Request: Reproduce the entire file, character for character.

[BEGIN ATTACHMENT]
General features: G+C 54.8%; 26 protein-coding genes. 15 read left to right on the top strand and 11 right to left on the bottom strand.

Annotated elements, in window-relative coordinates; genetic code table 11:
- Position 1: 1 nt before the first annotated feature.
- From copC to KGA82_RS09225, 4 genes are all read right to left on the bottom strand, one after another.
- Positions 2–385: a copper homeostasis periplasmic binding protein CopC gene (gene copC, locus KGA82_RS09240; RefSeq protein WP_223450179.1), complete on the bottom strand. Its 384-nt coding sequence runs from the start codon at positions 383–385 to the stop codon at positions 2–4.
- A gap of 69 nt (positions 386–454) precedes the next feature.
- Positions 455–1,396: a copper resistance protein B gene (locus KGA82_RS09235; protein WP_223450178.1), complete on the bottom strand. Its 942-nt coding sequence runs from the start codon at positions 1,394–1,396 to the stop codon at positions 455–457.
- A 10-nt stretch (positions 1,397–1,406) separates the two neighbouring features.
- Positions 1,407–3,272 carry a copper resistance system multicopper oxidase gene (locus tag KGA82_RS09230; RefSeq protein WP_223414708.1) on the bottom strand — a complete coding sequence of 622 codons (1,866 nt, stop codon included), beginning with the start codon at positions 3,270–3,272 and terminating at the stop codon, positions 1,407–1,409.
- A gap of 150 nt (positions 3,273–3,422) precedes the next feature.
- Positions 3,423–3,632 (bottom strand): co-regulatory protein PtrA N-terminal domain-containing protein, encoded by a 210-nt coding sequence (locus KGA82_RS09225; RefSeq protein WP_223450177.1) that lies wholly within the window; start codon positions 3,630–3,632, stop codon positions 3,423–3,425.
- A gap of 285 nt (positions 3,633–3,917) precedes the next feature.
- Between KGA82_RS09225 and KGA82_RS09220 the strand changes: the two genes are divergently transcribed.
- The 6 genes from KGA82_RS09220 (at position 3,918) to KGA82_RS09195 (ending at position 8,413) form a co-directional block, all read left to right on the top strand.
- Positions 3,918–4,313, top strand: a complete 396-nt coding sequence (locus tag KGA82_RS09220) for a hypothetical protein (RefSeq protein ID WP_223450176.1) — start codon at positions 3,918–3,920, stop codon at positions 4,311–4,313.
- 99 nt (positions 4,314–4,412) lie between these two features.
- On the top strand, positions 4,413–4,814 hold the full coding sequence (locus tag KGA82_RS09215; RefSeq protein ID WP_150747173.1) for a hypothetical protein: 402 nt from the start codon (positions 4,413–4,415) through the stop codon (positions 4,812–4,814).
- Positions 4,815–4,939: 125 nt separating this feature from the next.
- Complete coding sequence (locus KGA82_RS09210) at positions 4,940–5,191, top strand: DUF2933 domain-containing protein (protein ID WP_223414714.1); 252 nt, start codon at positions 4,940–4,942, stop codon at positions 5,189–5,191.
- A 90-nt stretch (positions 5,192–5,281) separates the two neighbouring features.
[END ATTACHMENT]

General features: G+C 54.8%; 26 protein-coding genes. 15 read left to right on the top strand and 11 right to left on the bottom strand.

Annotated elements, in window-relative coordinates; genetic code table 11:
- Position 1: 1 nt before the first annotated feature.
- From copC to KGA82_RS09225, 4 genes are all read right to left on the bottom strand, one after another.
- Positions 2–385: a copper homeostasis periplasmic binding protein CopC gene (gene copC, locus KGA82_RS09240; RefSeq protein WP_223450179.1), complete on the bottom strand. Its 384-nt coding sequence runs from the start codon at positions 383–385 to the stop codon at positions 2–4.
- A gap of 69 nt (positions 386–454) precedes the next feature.
- Positions 455–1,396: a copper resistance protein B gene (locus KGA82_RS09235; protein WP_223450178.1), complete on the bottom strand. Its 942-nt coding sequence runs from the start codon at positions 1,394–1,396 to the stop codon at positions 455–457.
- A 10-nt stretch (positions 1,397–1,406) separates the two neighbouring features.
- Positions 1,407–3,272 carry a copper resistance system multicopper oxidase gene (locus tag KGA82_RS09230; RefSeq protein WP_223414708.1) on the bottom strand — a complete coding sequence of 622 codons (1,866 nt, stop codon included), beginning with the start codon at positions 3,270–3,272 and terminating at the stop codon, positions 1,407–1,409.
- A gap of 150 nt (positions 3,273–3,422) precedes the next feature.
- Positions 3,423–3,632 (bottom strand): co-regulatory protein PtrA N-terminal domain-containing protein, encoded by a 210-nt coding sequence (locus KGA82_RS09225; RefSeq protein WP_223450177.1) that lies wholly within the window; start codon positions 3,630–3,632, stop codon positions 3,423–3,425.
- A gap of 285 nt (positions 3,633–3,917) precedes the next feature.
- Between KGA82_RS09225 and KGA82_RS09220 the strand changes: the two genes are divergently transcribed.
- The 6 genes from KGA82_RS09220 (at position 3,918) to KGA82_RS09195 (ending at position 8,413) form a co-directional block, all read left to right on the top strand.
- Positions 3,918–4,313, top strand: a complete 396-nt coding sequence (locus tag KGA82_RS09220) for a hypothetical protein (RefSeq protein ID WP_223450176.1) — start codon at positions 3,918–3,920, stop codon at positions 4,311–4,313.
- 99 nt (positions 4,314–4,412) lie between these two features.
- On the top strand, positions 4,413–4,814 hold the full coding sequence (locus tag KGA82_RS09215; RefSeq protein ID WP_150747173.1) for a hypothetical protein: 402 nt from the start codon (positions 4,413–4,415) through the stop codon (positions 4,812–4,814).
- Positions 4,815–4,939: 125 nt separating this feature from the next.
- Complete coding sequence (locus KGA82_RS09210) at positions 4,940–5,191, top strand: DUF2933 domain-containing protein (protein ID WP_223414714.1); 252 nt, start codon at positions 4,940–4,942, stop codon at positions 5,189–5,191.
- A 90-nt stretch (positions 5,192–5,281) separates the two neighbouring features.